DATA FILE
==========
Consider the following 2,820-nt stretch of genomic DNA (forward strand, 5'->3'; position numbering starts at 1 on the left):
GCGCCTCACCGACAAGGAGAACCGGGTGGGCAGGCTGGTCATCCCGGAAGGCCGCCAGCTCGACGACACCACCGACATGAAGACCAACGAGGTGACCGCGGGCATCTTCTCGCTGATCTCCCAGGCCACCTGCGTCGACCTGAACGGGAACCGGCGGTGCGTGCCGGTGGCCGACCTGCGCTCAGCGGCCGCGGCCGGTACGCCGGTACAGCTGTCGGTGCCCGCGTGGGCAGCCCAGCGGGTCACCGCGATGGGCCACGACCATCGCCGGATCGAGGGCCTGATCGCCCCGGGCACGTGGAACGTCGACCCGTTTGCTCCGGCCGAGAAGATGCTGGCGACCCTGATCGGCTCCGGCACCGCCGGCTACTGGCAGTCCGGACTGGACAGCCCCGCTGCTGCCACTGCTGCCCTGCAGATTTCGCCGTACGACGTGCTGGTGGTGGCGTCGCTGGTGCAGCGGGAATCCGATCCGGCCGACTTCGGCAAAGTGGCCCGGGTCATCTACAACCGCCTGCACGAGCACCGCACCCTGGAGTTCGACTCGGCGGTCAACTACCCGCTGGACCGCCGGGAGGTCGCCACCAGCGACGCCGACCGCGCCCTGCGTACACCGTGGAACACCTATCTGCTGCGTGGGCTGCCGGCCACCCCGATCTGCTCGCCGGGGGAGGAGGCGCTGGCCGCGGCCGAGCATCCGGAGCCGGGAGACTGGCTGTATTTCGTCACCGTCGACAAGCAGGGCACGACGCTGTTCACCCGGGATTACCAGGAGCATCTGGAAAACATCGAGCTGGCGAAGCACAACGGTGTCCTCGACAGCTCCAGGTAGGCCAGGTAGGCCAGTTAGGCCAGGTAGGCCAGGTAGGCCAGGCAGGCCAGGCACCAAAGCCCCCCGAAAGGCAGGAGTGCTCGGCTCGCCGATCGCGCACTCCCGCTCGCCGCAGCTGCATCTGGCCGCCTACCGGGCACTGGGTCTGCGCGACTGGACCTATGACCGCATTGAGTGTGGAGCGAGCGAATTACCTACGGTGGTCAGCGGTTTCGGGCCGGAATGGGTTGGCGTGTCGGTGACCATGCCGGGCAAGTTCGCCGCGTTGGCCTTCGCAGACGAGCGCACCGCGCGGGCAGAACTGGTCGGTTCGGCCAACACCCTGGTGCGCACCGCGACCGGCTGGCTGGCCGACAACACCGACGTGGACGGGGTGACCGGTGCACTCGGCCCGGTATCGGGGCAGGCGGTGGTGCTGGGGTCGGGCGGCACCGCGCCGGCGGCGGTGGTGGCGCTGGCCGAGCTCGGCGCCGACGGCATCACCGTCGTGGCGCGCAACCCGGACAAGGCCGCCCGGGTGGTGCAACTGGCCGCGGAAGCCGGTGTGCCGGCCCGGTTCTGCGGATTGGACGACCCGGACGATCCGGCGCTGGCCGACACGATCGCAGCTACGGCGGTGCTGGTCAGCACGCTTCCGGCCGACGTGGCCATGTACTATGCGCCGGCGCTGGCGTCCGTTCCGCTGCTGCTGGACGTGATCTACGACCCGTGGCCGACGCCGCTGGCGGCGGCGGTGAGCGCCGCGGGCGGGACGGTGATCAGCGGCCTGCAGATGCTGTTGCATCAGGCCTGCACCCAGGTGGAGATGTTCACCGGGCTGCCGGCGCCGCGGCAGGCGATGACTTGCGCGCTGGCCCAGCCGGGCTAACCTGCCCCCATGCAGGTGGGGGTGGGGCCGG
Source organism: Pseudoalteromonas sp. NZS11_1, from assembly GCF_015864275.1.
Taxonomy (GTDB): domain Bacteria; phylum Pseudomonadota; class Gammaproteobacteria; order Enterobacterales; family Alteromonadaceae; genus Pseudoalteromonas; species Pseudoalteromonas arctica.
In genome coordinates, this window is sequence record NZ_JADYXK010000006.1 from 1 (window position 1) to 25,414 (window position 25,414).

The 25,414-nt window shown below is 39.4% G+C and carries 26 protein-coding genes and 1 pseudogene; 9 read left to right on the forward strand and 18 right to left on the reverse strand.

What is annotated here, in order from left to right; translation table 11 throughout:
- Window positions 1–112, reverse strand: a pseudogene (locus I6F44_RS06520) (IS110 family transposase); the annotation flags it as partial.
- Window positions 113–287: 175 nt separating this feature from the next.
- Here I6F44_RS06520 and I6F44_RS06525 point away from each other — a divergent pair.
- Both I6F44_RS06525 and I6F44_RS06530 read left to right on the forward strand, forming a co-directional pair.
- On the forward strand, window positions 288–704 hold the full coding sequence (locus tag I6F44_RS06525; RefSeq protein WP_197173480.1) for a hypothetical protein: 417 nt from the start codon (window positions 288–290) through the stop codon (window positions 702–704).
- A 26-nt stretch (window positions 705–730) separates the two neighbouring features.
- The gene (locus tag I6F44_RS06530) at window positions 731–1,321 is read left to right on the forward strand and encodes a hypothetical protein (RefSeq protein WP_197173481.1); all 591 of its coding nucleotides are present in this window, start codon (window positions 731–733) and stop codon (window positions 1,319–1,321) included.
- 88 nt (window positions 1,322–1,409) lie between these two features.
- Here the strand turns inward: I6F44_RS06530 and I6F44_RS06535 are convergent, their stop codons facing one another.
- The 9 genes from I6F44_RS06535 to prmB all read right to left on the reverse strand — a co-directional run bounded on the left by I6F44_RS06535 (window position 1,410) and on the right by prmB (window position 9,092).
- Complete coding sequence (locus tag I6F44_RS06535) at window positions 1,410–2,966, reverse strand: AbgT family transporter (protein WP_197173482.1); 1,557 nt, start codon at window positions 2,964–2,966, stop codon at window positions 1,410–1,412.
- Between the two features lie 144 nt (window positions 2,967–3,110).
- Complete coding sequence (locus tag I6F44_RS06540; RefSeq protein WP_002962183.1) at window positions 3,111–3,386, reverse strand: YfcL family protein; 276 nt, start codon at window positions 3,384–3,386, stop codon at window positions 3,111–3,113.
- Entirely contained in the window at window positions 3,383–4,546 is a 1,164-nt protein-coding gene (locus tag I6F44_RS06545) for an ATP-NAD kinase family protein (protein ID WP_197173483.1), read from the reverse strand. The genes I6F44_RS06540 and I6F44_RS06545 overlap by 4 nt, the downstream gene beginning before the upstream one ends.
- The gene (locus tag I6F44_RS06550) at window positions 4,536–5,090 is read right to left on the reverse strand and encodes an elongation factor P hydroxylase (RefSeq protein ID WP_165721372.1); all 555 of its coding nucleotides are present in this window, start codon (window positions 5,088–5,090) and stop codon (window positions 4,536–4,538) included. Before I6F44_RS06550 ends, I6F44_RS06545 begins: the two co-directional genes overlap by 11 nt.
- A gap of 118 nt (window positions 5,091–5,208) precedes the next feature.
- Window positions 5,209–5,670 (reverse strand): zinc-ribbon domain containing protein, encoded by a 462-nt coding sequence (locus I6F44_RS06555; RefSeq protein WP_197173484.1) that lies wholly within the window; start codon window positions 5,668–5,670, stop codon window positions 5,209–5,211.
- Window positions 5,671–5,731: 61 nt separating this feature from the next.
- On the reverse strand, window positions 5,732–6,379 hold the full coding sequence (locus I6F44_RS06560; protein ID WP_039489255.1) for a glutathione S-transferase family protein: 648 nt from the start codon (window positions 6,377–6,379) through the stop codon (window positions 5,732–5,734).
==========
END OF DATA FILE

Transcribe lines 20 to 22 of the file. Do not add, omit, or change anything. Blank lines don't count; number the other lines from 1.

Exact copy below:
- Complete coding sequence (locus tag I6F44_RS06540; RefSeq protein WP_002962183.1) at window positions 3,111–3,386, reverse strand: YfcL family protein; 276 nt, start codon at window positions 3,384–3,386, stop codon at window positions 3,111–3,113.
- Entirely contained in the window at window positions 3,383–4,546 is a 1,164-nt protein-coding gene (locus tag I6F44_RS06545) for an ATP-NAD kinase family protein (protein ID WP_197173483.1), read from the reverse strand. The genes I6F44_RS06540 and I6F44_RS06545 overlap by 4 nt, the downstream gene beginning before the upstream one ends.
- The gene (locus tag I6F44_RS06550) at window positions 4,536–5,090 is read right to left on the reverse strand and encodes an elongation factor P hydroxylase (RefSeq protein ID WP_165721372.1); all 555 of its coding nucleotides are present in this window, start codon (window positions 5,088–5,090) and stop codon (window positions 4,536–4,538) included. Before I6F44_RS06550 ends, I6F44_RS06545 begins: the two co-directional genes overlap by 11 nt.